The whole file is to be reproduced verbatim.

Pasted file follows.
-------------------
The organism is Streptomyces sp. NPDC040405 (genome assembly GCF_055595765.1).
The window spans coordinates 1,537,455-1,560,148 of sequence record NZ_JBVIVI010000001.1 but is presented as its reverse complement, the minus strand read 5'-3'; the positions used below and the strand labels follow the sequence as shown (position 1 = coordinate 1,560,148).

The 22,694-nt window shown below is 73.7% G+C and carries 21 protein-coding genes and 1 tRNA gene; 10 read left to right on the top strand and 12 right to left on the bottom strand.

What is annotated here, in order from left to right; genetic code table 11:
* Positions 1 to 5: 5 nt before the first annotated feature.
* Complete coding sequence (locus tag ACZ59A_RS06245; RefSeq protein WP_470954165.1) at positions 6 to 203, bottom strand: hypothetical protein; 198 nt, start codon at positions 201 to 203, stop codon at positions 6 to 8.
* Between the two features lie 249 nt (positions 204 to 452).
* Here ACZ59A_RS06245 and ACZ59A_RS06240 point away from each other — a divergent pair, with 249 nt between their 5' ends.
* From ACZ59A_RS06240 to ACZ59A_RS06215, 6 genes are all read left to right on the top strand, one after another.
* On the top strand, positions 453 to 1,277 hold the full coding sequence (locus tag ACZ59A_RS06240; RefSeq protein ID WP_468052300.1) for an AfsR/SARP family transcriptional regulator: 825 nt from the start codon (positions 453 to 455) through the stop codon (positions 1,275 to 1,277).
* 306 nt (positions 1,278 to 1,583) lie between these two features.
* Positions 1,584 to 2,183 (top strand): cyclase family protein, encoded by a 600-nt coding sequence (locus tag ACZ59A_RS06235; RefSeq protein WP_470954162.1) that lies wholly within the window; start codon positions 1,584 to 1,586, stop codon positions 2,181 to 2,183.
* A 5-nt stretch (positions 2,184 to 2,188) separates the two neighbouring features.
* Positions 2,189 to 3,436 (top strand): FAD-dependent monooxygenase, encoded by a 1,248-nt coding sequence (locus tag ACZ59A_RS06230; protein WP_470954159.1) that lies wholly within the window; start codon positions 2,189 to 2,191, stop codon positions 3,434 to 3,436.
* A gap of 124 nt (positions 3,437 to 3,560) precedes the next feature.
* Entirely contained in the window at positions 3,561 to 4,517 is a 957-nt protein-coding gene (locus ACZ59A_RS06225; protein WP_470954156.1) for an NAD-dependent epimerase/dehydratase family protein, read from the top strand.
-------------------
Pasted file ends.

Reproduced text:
The organism is Streptomyces sp. NPDC040405 (genome assembly GCF_055595765.1).
The window spans coordinates 1,537,455-1,560,148 of sequence record NZ_JBVIVI010000001.1 but is presented as its reverse complement, the minus strand read 5'-3'; the positions used below and the strand labels follow the sequence as shown (position 1 = coordinate 1,560,148).

The 22,694-nt window shown below is 73.7% G+C and carries 21 protein-coding genes and 1 tRNA gene; 10 read left to right on the top strand and 12 right to left on the bottom strand.

What is annotated here, in order from left to right; genetic code table 11:
* Positions 1 to 5: 5 nt before the first annotated feature.
* Complete coding sequence (locus tag ACZ59A_RS06245; RefSeq protein WP_470954165.1) at positions 6 to 203, bottom strand: hypothetical protein; 198 nt, start codon at positions 201 to 203, stop codon at positions 6 to 8.
* Between the two features lie 249 nt (positions 204 to 452).
* Here ACZ59A_RS06245 and ACZ59A_RS06240 point away from each other — a divergent pair, with 249 nt between their 5' ends.
* From ACZ59A_RS06240 to ACZ59A_RS06215, 6 genes are all read left to right on the top strand, one after another.
* On the top strand, positions 453 to 1,277 hold the full coding sequence (locus tag ACZ59A_RS06240; RefSeq protein ID WP_468052300.1) for an AfsR/SARP family transcriptional regulator: 825 nt from the start codon (positions 453 to 455) through the stop codon (positions 1,275 to 1,277).
* 306 nt (positions 1,278 to 1,583) lie between these two features.
* Positions 1,584 to 2,183 (top strand): cyclase family protein, encoded by a 600-nt coding sequence (locus tag ACZ59A_RS06235; RefSeq protein WP_470954162.1) that lies wholly within the window; start codon positions 1,584 to 1,586, stop codon positions 2,181 to 2,183.
* A 5-nt stretch (positions 2,184 to 2,188) separates the two neighbouring features.
* Positions 2,189 to 3,436 (top strand): FAD-dependent monooxygenase, encoded by a 1,248-nt coding sequence (locus tag ACZ59A_RS06230; protein WP_470954159.1) that lies wholly within the window; start codon positions 2,189 to 2,191, stop codon positions 3,434 to 3,436.
* A gap of 124 nt (positions 3,437 to 3,560) precedes the next feature.
* Entirely contained in the window at positions 3,561 to 4,517 is a 957-nt protein-coding gene (locus ACZ59A_RS06225; protein WP_470954156.1) for an NAD-dependent epimerase/dehydratase family protein, read from the top strand.